Friday 1 May 2009

William Blake's 1809 exhibition recreated at Tate Britain

On a recent trip to London to see Bonnie 'Prince' Billy at the Royal Festival Hall (what a gig!) me and Zoe also managed to fit a huge amount into a short two day trip - going to lots of exhibitions, meeting Jessica for dinner, having lunch in Green Park, and spending time at some commercial galleries around Mayfair - a great trip all-in! One exhibition that I really enjoyed was a William Blake show at Tate Britain.

William Blake, The Angels hovering over the body of Christ in the Sepulchre, c. 1805

© Victoria and Albert Museum, London

The idea behind the exhibition was to recreate the only solo show which Blake had, in 1809, in a room above his brother's hosiery shop on Broad Street, London. There were 16 works of art in the original exhibition but unfortunately some of these have been lost. However using an original catalogue from the exhibition it was possible for the curator to find a description of the missing paintings, their size, content, colours etc. So, in the exhibition blank spaces have been on the wall where those missing canvases would be, with some information from Blake's catalogue alongside them. The catalogue which Blake wrote for the exhibition was derided by critics at the time, for example "a farrago of nonsense, unintelligibleness, and egregious vanity, the wild effusions of a distempered brain" was the description by a contemporary critic Robert Hunt (quote taken from a piece by Stephen Adams in The Telegraph). It was evident from the quotes taken from the catalogue that Blake did have very high ambitions for his work but I always think it takes a huge amount of courage to put your art out on display for potential criticism so maybe having the high ambition and ego to go with it was a way of buffering himself against the criticism to come.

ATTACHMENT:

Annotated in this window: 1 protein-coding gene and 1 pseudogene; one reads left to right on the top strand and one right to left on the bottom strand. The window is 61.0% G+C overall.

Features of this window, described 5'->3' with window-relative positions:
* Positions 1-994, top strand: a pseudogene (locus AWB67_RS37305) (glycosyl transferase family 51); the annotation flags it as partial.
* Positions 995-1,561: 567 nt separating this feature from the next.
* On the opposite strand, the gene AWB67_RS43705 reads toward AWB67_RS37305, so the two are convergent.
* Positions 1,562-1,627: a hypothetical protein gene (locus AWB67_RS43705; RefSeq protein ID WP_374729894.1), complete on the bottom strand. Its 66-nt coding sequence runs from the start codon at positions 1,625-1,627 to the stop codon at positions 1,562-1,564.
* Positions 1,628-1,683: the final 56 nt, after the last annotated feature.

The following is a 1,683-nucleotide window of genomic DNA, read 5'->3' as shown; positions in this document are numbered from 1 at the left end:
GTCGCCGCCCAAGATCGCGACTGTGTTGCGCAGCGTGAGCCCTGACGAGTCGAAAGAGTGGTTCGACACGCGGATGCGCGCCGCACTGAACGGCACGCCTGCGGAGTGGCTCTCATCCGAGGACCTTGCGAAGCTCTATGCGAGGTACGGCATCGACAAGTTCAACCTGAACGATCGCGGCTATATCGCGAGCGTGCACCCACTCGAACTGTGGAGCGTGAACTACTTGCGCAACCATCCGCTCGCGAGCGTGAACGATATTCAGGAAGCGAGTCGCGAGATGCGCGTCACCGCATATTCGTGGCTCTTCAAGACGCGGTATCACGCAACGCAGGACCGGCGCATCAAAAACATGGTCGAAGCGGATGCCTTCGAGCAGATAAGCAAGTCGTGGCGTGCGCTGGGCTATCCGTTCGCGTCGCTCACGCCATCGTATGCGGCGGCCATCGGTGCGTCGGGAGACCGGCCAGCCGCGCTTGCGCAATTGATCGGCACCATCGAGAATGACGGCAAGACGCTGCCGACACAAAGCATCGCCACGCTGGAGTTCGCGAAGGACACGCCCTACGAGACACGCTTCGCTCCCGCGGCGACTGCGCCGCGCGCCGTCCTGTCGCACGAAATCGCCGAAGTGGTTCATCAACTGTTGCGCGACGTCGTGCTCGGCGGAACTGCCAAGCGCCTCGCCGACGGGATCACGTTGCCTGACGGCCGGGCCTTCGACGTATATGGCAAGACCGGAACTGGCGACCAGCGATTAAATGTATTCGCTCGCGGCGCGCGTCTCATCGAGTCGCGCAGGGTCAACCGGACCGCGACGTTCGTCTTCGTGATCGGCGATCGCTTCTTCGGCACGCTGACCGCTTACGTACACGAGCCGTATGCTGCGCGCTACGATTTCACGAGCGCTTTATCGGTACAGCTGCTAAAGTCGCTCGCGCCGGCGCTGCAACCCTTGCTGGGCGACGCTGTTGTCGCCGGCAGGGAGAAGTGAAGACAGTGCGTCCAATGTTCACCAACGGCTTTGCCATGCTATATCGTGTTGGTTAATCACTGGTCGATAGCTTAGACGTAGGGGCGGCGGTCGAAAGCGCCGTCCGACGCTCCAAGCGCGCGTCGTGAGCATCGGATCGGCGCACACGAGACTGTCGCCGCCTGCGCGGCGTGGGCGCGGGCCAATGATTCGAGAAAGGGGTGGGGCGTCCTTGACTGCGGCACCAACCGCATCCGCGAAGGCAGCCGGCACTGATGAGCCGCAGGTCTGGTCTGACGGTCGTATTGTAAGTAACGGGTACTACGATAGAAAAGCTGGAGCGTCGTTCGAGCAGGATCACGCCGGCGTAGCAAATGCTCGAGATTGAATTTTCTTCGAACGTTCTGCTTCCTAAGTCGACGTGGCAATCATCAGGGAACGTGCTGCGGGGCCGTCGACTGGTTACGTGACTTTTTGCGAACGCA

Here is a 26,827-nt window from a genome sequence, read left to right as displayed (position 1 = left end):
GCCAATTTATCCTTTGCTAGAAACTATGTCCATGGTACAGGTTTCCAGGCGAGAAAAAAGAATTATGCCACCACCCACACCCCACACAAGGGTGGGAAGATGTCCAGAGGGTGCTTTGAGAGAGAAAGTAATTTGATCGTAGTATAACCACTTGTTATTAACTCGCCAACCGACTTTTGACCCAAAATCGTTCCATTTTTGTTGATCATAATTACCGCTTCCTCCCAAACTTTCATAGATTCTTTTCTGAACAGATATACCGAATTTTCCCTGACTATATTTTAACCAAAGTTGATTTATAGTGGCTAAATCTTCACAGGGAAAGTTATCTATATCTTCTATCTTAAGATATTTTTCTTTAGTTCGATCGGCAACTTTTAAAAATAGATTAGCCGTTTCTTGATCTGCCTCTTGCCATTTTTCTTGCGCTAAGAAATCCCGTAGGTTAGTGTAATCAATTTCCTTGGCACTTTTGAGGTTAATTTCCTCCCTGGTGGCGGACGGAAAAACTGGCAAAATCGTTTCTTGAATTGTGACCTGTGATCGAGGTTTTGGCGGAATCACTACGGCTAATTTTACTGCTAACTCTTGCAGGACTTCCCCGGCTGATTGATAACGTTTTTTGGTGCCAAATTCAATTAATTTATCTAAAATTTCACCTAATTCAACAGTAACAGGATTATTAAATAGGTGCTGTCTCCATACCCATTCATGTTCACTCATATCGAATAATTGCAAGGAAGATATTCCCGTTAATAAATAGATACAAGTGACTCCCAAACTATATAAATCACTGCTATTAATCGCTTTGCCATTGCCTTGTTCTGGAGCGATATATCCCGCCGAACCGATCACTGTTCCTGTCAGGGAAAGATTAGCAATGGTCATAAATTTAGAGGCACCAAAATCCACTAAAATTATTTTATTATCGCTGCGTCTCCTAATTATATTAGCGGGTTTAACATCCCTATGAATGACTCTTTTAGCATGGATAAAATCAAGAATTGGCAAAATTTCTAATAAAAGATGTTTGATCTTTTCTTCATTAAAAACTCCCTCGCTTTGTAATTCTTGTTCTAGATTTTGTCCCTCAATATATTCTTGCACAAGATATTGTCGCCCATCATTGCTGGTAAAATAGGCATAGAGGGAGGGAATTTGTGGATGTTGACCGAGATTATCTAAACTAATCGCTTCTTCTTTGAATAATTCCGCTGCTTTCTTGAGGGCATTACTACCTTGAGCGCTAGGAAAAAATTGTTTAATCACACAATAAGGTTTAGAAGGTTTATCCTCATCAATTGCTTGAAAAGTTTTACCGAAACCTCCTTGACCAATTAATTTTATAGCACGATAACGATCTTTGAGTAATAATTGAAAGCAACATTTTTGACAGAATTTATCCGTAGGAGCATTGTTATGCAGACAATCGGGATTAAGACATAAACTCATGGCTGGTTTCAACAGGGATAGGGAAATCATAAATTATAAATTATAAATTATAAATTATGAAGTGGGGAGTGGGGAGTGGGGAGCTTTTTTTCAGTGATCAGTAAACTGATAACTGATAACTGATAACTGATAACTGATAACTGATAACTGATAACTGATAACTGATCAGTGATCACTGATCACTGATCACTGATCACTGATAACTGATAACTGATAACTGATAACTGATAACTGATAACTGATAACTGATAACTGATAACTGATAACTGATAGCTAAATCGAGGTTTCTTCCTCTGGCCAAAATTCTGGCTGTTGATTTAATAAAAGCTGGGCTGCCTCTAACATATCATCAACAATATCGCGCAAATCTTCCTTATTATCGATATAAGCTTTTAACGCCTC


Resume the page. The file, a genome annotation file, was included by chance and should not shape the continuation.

It's a really interesting idea, to use archival material to recreate an exhibition, as it can give us a better understanding of the way the exhibition was understood at the time. I also like the inclusion of contemporary work by other artists of the time as this illustrates just how different Blake's work was. The original exhibition was not a success, but I think it's safe to say, this time around will be a bit different!

The exhibition at Tate Britain is free and runs until 4 October 2009. The idea was devised by the curator, Martin Myrone.

1 comment:

  1. I loved this exhibition and your Blog brought back happy memories. I would never have thought that the blank spaces would work for the missing paintings but they but they felt right. I think because they gave a real sense of the size of his exhibition. The space also gave the viewer a chance to stop and read Blake's comments on the paintings from his exhibition catalogue. I think the curator was masterly!